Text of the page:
RxCeSend sends a transport service data unit (TSDU) along the specified connection on a virtual circuit.
NTSTATUS RxCeSend( IN PRXCE_VC pVc, IN ULONG SendOptions, IN PMDL pMdl, IN ULONG SendLength, IN PVOID pCompletionContext );
A pointer to the virtual circuit along which the TSDU is to be sent.
The desired options for transmitting the data on this send operation by the transport. Note that this is only a request sent to the transport. The transport may only support a limited number of the options specified and ignore options not supported. The SendOptions parameter consists of a set of bits defined in rxce.h. The SendOptions parameter can be a combination of the following bits:
The given data should be sent ahead of any normal send requests the transport is currently holding queued for transmission on this endpoint-to-endpoint connection. If the transport does not support expedited transfers, it can ignore this flag. Note that RXCE_SEND_EXPEDITED is equivalent to the TDI TDI_SEND_EXPEDITED flag.
The caller is giving a hint to the underlying transport that it does not expect a response to this send from its remote-node peer. This flag should disable piggybacking of the TSDU acknowledgment by the remote-node transport. Note that RXCE_SEND_NO_RESPONSE_EXPECTED is equivalent to the TDI_SEND_NO_RESPONSE_EXPECTED flag.
If the underlying transport currently has no internal buffer space available for the given data, it should just complete the IRP with STATUS_DEVICE_NOT_READY. If the transport has some buffer space available, it should copy as much data as it can from the client-supplied buffer, set the IoStatus.Information member to the number of bytes it copied, and complete the IRP with STATUS_SUCCESS.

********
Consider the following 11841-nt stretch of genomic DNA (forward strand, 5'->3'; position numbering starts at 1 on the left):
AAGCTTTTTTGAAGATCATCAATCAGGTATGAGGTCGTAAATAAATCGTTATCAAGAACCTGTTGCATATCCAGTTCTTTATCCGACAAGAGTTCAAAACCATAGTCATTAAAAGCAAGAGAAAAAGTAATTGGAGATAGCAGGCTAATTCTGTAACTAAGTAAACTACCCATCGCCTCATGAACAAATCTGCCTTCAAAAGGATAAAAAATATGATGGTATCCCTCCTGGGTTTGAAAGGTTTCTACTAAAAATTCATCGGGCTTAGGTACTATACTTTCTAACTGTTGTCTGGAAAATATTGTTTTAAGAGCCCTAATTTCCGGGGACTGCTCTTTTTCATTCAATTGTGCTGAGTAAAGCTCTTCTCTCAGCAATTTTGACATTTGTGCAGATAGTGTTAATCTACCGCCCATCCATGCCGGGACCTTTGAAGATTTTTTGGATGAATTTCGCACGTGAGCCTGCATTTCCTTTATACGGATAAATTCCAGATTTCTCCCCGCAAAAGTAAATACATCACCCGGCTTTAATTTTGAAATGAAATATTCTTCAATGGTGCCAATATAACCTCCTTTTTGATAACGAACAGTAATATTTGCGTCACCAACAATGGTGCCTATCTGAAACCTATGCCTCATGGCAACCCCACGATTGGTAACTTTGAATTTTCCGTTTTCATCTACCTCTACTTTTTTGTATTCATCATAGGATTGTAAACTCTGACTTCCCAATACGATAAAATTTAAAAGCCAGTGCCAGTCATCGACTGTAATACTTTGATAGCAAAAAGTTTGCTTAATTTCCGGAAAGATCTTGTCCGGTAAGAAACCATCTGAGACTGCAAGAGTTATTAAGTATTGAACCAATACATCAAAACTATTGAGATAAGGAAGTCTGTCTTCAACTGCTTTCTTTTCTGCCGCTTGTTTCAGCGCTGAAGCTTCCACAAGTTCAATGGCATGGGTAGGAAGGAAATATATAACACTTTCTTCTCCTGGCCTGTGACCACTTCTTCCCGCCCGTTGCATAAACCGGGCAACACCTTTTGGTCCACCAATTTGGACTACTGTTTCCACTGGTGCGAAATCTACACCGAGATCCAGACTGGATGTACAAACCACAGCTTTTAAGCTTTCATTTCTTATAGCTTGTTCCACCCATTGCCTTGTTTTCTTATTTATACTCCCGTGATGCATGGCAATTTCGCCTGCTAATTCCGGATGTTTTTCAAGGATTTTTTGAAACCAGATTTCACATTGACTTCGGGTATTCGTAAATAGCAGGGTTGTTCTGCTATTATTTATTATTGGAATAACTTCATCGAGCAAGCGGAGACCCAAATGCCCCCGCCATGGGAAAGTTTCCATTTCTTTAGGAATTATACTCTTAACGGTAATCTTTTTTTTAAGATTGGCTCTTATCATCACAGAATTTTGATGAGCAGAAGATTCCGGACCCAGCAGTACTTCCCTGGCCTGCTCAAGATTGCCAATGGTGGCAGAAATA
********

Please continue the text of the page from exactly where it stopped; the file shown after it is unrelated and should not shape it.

This flag is irrelevant to transports that do not buffer sends internally. Note that RXCE_SEND_NON_BLOCKING is equivalent to the TDI_SEND_NON_BLOCKING flag.
Signifies if an RX_MEM_DESC(MDL) is to be sent in its entirety, or if only portions of it need to be sent. This option requests that the transport allow the send operation to transmit part of the data if the transport and MDL allow this behavior.
Signifies if the send operation is to transmit the data synchronously. When this option is set, the request is submitted to the underlying transport and control does not return to the caller until the request completes. Note that the pCompletionContext parameter is ignored when this bit is set.
A pointer to the buffer to be sent.
The length of data to be sent.
The context passed back to the caller during SendCompletion for asynchronous operations. Not that this parameter is ignored if the SendOptions parameter requests a synchronous send operation.
RxCeSend returns STATUS_SUCCESS on success or one of the following error codes on failure:
||An invalid or disconnected virtual circuit or connection was specified|
||The allocation of nonpaged pool memory needed by this routine failed.|
||An invalid length was passed in the SendLength parameter based on the SendOptions specified.|
The RxCeSend routine will allocate the IRP, build the send request for the underlying transport driver, and submit the request to TDI. In the case of synchronous send operations, this routine will also the free IRP and resources allocated when the routine completes.
The asynchronous and synchronous options indicated in the SendOptions parameter used in RxCeSend distinguish between two situations. In the asynchronous case, control returns to the caller once the request has been successfully submitted to the underlying transport. The results for any given request are communicated back using the SendCompletion callback routine. The pCompletionContext parameter in RxCeSend is passed back in the callback routine to assist the caller in disambiguating the requests.
In the synchronous case, the request is submitted to the underlying transport and the control does not return to the caller till the request completes. Note that in the synchronous case, the pCompletionContext parameter is ignored and the status that is returned corresponds to the completion status of the operations.
The benefit of asynchronous and synchronous options depends on the underlying transport. In a virtual circuit environment (TCP, for example), a synchronous option implies that the control does not return until the data reaches the server. On the other hand for datagram oriented transports (UDP, for example), there is very little difference between the two options.
|Header||rxce.h (include Rxce.h, Tdi.h)|